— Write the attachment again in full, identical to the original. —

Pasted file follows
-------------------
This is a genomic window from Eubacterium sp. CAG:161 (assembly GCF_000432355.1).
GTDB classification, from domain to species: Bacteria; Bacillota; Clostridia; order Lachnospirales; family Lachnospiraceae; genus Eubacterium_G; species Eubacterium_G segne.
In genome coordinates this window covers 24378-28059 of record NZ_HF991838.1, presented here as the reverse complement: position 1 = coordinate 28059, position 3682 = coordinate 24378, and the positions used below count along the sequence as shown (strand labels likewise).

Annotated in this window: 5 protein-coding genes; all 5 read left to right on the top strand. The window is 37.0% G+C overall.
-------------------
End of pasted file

This is a genomic window from Eubacterium sp. CAG:161 (assembly GCF_000432355.1).
GTDB classification, from domain to species: Bacteria; Bacillota; Clostridia; order Lachnospirales; family Lachnospiraceae; genus Eubacterium_G; species Eubacterium_G segne.
In genome coordinates this window covers 24378-28059 of record NZ_HF991838.1, presented here as the reverse complement: position 1 = coordinate 28059, position 3682 = coordinate 24378, and the positions used below count along the sequence as shown (strand labels likewise).

Annotated in this window: 5 protein-coding genes; all 5 read left to right on the top strand. The window is 37.0% G+C overall.